Many discrepancies exist about the initiation of the special operation itself. Polodashvili, who led the first entry into the prison, stated that he, two colleagues from the Penitentiary Department, and a group of special forces were unable to enter through the main door of the prison because it had been barricaded from the inside. Using a side entrance, they made it to the fourth floor where they started to break down a barricaded door. He claims they heard yelling and gunfire. Polodashvili described the events that followed to Human Rights Watch,

The two department employees were shot. As soon as they were shot I took them out of the corridor to a safe place. The special forces troops started to shoot with rubber bullets into the windows and ceiling to scare the prisoners. Then the special forces troops entered the fourth floor. It was dark. The prisoners had broken the lights. We heard other gunfire and the special forces troops started to shoot [with automatic weapons]. This was happening on the fourth floor, but some distance from us.310

According to the Ministry of Justice, however, the events unfolded differently. While, as noted above, the head of Prison No. 5 states that he and his colleagues were shot at and his two colleagues were wounded as they entered the fourth floor, the ministry claims that the authorities initiated the shooting by firing rubber bullets. Only at that moment did the prisoners initiate fire in the direction of the Penitentiary Department employees. In its report to the UN Committee Against Torture, the Ministry states:

Having cleaned the blocked entrance of the building, the Director of the Prison No. 5 with several Special Task Force officers entered the building and once again called on the prisoners to calm down, this resulted [in] the counter-reaction of the inmates and they began moving towards the administrators; therefore the special task force used the guns with rubber bullets; the prisoners responded with firearms shooting that resulted in injuries [to two Penitentiary Department employees]. After [the] wounding [of] the staff members of the Penitentiary Department, the decision to open the counter fire was made immediately.311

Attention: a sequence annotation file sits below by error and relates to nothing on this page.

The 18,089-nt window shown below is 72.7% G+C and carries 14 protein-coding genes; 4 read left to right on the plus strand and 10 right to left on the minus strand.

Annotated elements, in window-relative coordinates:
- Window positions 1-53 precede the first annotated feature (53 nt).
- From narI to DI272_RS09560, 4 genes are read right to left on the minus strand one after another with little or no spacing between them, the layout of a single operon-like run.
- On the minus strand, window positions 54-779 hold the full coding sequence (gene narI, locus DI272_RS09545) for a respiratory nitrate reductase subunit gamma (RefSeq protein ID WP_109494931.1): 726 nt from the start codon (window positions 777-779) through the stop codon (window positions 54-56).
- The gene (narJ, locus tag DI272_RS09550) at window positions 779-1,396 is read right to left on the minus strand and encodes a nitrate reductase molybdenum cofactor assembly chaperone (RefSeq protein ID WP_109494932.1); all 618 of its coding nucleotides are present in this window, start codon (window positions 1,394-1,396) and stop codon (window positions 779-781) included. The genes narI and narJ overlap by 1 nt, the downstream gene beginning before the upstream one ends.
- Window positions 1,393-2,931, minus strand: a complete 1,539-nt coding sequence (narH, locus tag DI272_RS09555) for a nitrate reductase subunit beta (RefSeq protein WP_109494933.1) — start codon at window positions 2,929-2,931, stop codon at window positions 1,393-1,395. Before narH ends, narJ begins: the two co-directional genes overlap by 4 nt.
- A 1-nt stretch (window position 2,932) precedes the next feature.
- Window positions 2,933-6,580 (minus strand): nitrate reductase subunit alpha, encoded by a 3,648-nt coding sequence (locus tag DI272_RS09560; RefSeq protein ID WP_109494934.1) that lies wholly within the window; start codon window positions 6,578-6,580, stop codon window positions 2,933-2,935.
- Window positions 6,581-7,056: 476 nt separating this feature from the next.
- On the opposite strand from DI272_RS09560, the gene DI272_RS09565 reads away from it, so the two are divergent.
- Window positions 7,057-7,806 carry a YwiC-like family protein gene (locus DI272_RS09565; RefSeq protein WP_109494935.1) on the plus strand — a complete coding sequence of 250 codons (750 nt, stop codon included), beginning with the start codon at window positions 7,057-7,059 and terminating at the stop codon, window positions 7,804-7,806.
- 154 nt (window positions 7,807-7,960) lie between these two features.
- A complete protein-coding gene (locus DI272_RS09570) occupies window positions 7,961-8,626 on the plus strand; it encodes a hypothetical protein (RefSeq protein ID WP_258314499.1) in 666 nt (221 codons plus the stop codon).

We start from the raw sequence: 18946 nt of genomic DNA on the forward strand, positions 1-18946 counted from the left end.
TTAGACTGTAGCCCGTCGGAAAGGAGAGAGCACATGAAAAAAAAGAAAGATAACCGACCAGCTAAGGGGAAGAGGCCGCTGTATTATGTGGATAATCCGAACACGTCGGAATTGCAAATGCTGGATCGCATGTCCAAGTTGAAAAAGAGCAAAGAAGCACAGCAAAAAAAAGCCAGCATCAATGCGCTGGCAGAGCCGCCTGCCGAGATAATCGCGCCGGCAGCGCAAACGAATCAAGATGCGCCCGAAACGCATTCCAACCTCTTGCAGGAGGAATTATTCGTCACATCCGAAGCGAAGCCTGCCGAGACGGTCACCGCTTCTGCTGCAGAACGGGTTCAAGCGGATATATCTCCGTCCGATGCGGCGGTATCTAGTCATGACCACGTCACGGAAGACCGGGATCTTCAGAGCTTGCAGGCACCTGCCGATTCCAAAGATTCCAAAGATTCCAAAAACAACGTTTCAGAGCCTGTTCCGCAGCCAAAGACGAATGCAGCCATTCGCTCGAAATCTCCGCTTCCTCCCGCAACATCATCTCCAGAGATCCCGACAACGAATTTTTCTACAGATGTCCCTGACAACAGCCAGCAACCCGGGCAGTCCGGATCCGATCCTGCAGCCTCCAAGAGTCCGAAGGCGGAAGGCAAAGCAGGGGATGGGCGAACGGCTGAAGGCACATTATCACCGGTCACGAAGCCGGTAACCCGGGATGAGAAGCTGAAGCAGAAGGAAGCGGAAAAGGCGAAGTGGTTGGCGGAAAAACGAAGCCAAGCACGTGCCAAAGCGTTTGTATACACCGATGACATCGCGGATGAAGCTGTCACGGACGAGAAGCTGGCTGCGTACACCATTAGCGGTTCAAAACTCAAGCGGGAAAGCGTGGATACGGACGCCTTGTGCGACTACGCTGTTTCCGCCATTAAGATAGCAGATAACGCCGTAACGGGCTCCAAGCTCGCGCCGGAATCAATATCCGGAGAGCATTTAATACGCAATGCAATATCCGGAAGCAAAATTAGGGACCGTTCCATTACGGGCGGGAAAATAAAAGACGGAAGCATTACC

The government now claims that six firearms were found in the prison, together with dozens of knives. 312 However, conflicting information persists about the exact number of firearms. In a press conference immediately following the incident, the minister of justice reported to the media that five weapons had been discovered.313 The ombudsman told Human Rights Watch that when he entered the prison immediately after the special forces concluded the operation, he saw two guns allegedly fired by prisoners during the riot.314 Human Rights Watch could not confirm whether prisoners had firearms and, if they did, how many, and how they were able to obtain them and keep them in the prison.315 When Human Rights Watch asked how the weapons allegedly used by prisoners entered the prison in the first place, Prison Director Polodashvili replied, "I don't know. Not on my watch."316

Use of force during the special operation

The government does not provide any detail as to what happened after the special forces entered the prison, stating only that "after the abovementioned, the situation went under control, the prisoners entered their cells and stopped resistance."317 Both the government and detainees state that no non-violent means or alternative methods of riot control, such as teargas or water cannons, were utilized; the only means used was gunfire with rubber bullets and live ammunition, resulting in the death of seven detainees and injury to at least 17 detainees. The Standard Minimum Rules require that the authorities should not "use force except in self-defence or in cases of attempted escape, or active or passive physical resistance to an order based on law or regulations. Officers who have recourse to force must use no more than is strictly necessary..."318